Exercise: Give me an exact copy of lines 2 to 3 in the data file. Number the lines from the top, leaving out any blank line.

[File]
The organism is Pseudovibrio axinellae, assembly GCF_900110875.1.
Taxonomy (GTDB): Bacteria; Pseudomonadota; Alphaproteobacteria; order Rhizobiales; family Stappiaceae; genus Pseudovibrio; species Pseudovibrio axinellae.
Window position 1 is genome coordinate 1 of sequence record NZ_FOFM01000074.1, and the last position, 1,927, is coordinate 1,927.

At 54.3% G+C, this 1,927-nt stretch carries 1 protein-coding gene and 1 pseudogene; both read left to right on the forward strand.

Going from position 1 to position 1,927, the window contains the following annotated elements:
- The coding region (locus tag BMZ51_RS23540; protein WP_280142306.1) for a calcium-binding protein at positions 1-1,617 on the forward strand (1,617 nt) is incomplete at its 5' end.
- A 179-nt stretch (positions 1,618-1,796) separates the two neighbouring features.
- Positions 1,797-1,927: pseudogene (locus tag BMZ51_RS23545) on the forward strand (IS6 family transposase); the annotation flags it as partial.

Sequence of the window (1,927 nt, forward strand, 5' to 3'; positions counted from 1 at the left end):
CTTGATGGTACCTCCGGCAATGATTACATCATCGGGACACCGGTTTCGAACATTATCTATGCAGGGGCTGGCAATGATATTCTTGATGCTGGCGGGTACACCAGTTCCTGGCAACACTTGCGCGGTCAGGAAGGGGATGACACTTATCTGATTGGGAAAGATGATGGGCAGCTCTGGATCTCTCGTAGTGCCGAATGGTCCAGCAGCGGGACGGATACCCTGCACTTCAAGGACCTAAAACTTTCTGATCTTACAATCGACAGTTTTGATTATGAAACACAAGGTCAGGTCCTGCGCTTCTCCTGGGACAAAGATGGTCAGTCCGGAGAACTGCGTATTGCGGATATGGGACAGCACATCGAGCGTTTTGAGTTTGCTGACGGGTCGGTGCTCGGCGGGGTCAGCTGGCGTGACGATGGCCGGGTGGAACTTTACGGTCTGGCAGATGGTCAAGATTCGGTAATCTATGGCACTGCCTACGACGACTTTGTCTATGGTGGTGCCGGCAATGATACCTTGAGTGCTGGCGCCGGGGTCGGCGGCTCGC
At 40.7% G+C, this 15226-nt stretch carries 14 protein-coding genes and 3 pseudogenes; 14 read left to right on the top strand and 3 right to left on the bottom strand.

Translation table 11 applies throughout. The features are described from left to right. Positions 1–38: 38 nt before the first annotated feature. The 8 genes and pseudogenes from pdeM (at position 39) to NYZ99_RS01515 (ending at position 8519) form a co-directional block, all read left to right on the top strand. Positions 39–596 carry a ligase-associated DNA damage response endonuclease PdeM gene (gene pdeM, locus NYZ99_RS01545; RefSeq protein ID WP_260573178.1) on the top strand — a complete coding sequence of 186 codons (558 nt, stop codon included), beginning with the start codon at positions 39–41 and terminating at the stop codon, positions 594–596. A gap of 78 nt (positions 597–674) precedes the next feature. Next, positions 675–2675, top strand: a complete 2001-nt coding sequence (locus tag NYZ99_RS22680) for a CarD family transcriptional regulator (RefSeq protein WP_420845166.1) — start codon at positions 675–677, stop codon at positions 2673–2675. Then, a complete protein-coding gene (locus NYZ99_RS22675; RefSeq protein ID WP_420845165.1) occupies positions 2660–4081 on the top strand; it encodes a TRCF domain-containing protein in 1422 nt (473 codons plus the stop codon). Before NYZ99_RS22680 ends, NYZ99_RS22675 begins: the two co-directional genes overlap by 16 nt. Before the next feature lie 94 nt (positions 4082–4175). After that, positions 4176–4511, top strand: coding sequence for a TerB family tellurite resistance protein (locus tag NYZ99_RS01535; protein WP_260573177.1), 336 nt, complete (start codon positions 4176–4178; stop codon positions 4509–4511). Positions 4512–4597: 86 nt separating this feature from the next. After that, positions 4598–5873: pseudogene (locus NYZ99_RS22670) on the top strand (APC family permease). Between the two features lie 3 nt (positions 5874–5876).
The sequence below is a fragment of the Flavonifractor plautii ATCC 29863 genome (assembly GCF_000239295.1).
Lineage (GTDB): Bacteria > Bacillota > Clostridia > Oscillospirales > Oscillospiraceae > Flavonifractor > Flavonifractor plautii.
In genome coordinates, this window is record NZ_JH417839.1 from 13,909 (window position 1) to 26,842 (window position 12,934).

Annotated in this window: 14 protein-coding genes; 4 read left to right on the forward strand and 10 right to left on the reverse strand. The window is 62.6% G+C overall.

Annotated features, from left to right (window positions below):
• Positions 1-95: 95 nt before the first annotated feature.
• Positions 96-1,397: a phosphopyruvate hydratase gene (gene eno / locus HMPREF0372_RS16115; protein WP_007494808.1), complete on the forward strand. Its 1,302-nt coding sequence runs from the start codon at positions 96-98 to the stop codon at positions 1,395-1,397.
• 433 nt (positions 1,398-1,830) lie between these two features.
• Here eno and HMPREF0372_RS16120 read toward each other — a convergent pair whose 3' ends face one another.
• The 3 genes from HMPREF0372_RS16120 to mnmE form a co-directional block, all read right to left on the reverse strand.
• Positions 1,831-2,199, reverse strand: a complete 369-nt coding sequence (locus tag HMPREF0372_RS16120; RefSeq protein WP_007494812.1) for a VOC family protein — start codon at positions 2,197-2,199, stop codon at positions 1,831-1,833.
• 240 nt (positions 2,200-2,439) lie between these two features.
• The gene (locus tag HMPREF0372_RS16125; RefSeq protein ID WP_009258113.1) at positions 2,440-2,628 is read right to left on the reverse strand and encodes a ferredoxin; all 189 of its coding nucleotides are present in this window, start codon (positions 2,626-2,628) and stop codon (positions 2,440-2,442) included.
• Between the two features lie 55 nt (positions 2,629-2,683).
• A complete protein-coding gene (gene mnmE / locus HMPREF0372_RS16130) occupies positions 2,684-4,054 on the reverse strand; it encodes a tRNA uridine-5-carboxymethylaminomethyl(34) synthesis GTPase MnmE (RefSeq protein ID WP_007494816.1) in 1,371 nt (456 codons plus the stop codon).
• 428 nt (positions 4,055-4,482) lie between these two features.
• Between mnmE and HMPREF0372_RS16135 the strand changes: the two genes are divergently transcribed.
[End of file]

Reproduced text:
Taxonomy (GTDB): Bacteria; Pseudomonadota; Alphaproteobacteria; order Rhizobiales; family Stappiaceae; genus Pseudovibrio; species Pseudovibrio axinellae.
Window position 1 is genome coordinate 1 of sequence record NZ_FOFM01000074.1, and the last position, 1,927, is coordinate 1,927.